Six Degrees of Hesitation – Yahoo Out To Prove Anyone Knows Everyone

Small World

It's A Small World After All!

Tonight I received a message from my friend Constantin. For those who don’t know him:

  • He’s Romanian
  • He lives in New York
  • He likes to hum the theme to Jurassic Park

Two out of those three bullets you could probably find just through Google Yahoo. But the last one? The last one is based on explicit knowledge of  who Constantin is. Having worked with him for 14 hours a day while at Converseon, you pick up on the traits others may not recognize. 

So I wasn’t surprised when he informed me that Duncan Watts, the supreme being of big data and Yahoo’s guru in the sandbox, had a new research project, called The Small World Experiment.

Quoting the site itself:

The Small World Experiment is designed to test the hypothesis that anyone in the world can get a message to anyone else in just “six degrees of separation” by passing it from friend to friend. Sociologists have tried to prove (or disprove) this claim for decades, but it is still unresolved.

Now, using Facebook we finally have the technology to put the hypothesis to a proper scientific test. By participating in this experiment, you’ll not only get to see how you’re connected to people you might never otherwise encounter, you will also be helping to advance the science of social networks.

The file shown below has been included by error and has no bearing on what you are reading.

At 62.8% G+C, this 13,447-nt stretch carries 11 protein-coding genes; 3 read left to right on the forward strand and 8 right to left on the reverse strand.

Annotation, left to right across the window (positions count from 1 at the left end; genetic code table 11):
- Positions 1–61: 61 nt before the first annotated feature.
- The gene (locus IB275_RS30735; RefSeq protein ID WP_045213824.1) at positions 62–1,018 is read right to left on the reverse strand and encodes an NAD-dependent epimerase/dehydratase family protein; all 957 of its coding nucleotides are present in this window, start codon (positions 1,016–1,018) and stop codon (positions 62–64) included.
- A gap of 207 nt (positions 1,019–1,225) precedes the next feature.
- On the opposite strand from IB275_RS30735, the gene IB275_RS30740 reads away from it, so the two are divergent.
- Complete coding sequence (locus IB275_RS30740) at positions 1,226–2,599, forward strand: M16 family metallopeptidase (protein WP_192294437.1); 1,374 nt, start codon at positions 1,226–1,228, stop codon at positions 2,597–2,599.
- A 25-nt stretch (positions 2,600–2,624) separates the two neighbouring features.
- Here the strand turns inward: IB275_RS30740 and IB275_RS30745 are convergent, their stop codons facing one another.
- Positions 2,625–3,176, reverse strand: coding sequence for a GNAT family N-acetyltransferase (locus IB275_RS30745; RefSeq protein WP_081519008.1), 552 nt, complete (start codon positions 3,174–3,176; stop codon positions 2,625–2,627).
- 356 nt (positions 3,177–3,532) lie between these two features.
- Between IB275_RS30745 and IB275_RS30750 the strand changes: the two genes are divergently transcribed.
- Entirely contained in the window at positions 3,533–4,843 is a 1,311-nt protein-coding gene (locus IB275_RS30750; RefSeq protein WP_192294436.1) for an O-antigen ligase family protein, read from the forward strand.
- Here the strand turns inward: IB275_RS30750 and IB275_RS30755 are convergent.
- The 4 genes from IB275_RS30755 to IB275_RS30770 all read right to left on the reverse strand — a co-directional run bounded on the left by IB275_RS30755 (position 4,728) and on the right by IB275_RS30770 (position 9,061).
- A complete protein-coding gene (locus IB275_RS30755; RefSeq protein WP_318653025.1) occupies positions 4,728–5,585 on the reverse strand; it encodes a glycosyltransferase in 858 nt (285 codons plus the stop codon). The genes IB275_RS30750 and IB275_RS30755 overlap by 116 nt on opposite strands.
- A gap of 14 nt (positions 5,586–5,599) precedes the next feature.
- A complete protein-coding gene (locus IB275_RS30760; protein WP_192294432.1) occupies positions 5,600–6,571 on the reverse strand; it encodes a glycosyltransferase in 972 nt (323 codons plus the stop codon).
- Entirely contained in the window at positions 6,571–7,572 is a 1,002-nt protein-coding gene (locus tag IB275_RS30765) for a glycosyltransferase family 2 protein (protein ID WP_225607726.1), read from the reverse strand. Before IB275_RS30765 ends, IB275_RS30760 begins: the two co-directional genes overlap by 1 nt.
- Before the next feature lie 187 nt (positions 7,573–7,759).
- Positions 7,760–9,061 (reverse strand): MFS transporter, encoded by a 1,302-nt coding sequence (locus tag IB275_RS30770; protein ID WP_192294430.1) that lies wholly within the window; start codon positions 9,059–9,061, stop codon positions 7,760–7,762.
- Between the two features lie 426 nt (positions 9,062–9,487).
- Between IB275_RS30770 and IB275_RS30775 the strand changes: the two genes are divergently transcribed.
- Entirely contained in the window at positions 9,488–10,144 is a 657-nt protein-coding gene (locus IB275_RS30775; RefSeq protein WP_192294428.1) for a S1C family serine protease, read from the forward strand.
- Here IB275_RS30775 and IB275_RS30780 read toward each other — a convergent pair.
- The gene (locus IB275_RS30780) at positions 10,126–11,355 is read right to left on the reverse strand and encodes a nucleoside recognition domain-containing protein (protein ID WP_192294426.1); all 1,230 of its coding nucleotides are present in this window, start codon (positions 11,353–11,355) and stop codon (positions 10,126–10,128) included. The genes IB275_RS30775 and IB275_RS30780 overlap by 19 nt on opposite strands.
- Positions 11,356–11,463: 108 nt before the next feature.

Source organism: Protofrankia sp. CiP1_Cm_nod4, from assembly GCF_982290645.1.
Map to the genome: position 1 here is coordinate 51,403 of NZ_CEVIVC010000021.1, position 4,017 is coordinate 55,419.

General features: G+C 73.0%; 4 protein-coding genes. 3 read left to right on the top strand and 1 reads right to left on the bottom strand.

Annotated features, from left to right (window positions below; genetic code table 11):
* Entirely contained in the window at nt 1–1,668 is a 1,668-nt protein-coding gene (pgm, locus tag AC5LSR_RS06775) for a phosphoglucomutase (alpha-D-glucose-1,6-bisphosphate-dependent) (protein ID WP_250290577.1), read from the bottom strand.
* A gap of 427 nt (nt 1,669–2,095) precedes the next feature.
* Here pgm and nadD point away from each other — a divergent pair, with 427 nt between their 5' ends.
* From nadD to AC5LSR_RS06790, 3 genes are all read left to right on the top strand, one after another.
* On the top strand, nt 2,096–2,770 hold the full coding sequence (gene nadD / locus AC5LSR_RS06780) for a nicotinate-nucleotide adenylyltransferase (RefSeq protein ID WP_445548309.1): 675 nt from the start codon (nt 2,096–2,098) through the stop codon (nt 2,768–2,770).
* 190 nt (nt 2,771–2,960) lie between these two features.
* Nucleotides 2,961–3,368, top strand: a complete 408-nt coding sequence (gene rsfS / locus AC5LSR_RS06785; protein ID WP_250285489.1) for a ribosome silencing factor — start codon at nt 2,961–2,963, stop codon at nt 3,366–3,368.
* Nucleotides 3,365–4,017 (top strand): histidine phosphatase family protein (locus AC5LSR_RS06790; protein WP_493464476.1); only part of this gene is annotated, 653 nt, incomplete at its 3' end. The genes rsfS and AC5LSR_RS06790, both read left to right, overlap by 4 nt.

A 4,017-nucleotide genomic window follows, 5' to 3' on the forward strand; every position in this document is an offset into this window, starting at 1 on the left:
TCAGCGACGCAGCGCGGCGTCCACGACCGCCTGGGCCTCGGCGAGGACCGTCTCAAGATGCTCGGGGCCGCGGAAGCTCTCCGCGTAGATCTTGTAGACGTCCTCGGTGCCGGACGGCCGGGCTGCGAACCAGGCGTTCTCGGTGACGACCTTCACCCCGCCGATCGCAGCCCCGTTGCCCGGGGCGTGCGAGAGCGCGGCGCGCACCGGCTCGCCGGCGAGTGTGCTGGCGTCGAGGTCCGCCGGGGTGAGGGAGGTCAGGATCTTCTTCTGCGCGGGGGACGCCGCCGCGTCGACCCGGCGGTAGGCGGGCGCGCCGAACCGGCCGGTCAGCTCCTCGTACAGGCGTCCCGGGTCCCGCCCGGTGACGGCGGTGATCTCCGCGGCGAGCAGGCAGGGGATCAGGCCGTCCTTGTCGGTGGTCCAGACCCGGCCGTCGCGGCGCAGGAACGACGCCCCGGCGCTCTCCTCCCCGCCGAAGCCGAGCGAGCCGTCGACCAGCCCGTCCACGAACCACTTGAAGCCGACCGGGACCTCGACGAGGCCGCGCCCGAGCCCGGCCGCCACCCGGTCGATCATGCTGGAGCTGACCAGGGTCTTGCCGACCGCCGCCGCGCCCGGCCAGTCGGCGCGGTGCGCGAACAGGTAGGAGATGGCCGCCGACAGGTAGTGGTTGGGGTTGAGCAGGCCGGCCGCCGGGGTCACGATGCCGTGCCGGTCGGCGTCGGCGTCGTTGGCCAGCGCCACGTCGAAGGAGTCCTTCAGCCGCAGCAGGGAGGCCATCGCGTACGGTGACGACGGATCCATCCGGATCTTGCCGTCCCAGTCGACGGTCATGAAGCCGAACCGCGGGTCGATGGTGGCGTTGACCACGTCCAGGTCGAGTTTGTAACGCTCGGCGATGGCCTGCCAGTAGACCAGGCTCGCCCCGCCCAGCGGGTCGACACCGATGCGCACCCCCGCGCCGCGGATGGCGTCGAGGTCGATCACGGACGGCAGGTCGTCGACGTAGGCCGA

Helping advance the science of social networks is a big task, and no offense to any large search portal listed in this post, but that was what I thought Google was doing with G+.

So how does it work? 

It starts with Yahoo having recruited “Target Persons” from around the world. In the instance I participated, my target was based in Israel. He was someone not in my network and was unfamiliar to me.

Once I was exposed to the Target, I was asked to try and reach him by using my Facebook network to identify the one single person I assumed would be most likely to be connected to him. Identifying my friend, I asked him to pass a message to him. From there the process continues until the person is reached. Possibly in Six Degrees or less, possibly more…I am curious to see how many hops it takes to get to the Target.

Implications of this project on a macrolevel are pretty powerful. We’ve asked ourselves countless times rhetorically, when are we done over-sharing?  Interestingly it’s less offensive to receive recommendations from Twitter, Facebook and G+ on who to add to your network verses physically reaching out to random strangers to connect to them with zero context as to why. For instance – I might connect with Constantin and mention my background (e.g.Hi I’m Romanian too!) or that I live in a close vicinity (e.g. I live in Manhattan!) but when I message him as a stranger with “I heard you like Dinosaur movies…” well I don’t know about you but that would startle me.

When I was asked to help reach a Target I didn’t think twice about clicking through. I was inherently curious as to what I’d see. The fact that so much of my Targets PII was in front of me was bothersome. I’m being asked to identify someone who could possibly help me reach a complete stranger. What if I was wrong? What if I offend the person? What if I asked for help based on assumed like interests with the Target that are untrue?

The world IS getting smaller, no doubt. The question is, does a smaller world require sacrificing privacy to live in it?

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